So I put the solar panel in my home office window and plugged it in to my radio on top of a bookcase nearby. Two years later and I’ve never had to crank the radio battery to use it on camping trips or to catch a Saints or LSU game on WWL-AM after dark.

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Talking on sunshine

I posted this on Facebook last spring and thought I’d post it here, in hopes that spring might take a hint and arrive early.

I charged my cell phone with sunlight today. I used a 12v 5w solar panel I bought for $20 at Harbor Freight a couple of years ago and hooked it up to an auxiliary power socket I bought at AutoZone for$10. I plugged in my DC phone cord and an hour later (including a nice 10 minute chat with Merrill) my battery was fully charged from the day before. We now have electricity where ever we go camping.:-)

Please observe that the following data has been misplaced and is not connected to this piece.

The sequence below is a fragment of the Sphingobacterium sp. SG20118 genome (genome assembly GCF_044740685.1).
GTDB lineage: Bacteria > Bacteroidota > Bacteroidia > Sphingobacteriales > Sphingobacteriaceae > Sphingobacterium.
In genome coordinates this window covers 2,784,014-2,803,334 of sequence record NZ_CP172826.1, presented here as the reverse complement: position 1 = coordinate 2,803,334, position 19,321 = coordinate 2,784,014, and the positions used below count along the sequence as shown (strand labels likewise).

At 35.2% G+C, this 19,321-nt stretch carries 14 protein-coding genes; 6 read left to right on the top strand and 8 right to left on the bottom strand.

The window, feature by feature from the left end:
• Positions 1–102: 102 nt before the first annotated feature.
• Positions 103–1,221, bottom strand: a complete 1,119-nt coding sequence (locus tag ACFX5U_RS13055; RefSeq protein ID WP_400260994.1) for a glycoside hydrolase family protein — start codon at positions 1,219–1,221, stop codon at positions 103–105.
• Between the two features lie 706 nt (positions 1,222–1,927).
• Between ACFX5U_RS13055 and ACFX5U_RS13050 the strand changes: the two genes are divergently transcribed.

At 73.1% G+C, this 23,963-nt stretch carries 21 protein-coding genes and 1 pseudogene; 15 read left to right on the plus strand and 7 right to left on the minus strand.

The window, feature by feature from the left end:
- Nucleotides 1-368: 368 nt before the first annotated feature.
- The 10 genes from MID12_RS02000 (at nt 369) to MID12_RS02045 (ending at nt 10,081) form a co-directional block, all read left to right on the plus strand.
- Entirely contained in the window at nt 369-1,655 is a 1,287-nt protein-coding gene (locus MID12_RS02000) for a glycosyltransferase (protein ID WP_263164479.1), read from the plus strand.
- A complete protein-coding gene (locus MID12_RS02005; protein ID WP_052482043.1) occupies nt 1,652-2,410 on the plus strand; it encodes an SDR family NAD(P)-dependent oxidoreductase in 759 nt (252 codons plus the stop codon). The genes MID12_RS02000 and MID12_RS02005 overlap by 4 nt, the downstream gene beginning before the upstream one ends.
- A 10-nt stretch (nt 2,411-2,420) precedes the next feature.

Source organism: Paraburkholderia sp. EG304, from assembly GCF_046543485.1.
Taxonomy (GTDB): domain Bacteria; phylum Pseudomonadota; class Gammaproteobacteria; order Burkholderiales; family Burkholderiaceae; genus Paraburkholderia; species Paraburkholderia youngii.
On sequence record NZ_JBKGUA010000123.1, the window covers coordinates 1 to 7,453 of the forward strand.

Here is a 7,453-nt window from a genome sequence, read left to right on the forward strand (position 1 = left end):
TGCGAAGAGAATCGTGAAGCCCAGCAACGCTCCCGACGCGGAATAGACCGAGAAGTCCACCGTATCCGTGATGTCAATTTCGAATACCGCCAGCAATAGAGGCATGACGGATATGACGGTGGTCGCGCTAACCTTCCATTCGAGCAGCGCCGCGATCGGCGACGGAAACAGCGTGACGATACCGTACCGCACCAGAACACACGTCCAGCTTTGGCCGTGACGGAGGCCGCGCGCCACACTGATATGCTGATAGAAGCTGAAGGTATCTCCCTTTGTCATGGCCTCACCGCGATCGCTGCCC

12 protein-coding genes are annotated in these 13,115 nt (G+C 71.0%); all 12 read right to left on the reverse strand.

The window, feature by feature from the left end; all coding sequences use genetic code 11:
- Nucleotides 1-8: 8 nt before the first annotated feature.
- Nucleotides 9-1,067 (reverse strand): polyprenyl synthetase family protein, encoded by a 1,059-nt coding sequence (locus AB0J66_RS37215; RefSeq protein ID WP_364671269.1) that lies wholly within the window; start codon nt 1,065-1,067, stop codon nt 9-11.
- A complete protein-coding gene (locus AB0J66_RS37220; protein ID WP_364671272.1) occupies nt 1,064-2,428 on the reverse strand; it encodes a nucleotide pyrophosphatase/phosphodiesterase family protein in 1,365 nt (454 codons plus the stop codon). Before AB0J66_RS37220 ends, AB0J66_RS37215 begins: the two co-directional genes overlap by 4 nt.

I have since added a charge controller and a 12 amp-hour sealed 12v battery to the mix, which gives me cleaner electricity to charge things with. I’m trying to find the perfect carrying case for it all. When I do, I’ll post an update.

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A friend forwarded a link to a story in Florida Today about a man who went off the grid in desperation. He bought a 45-watt solar system, three batteries and used a ceiling fan to make a wind generator after he smashed his electric meter because he couldn’t pay the bill.

While I admire his fortitude, he hasn’t made a mortgage payment in 3 years, so I hope all his work is not in vain.

That’s not how I want to do it.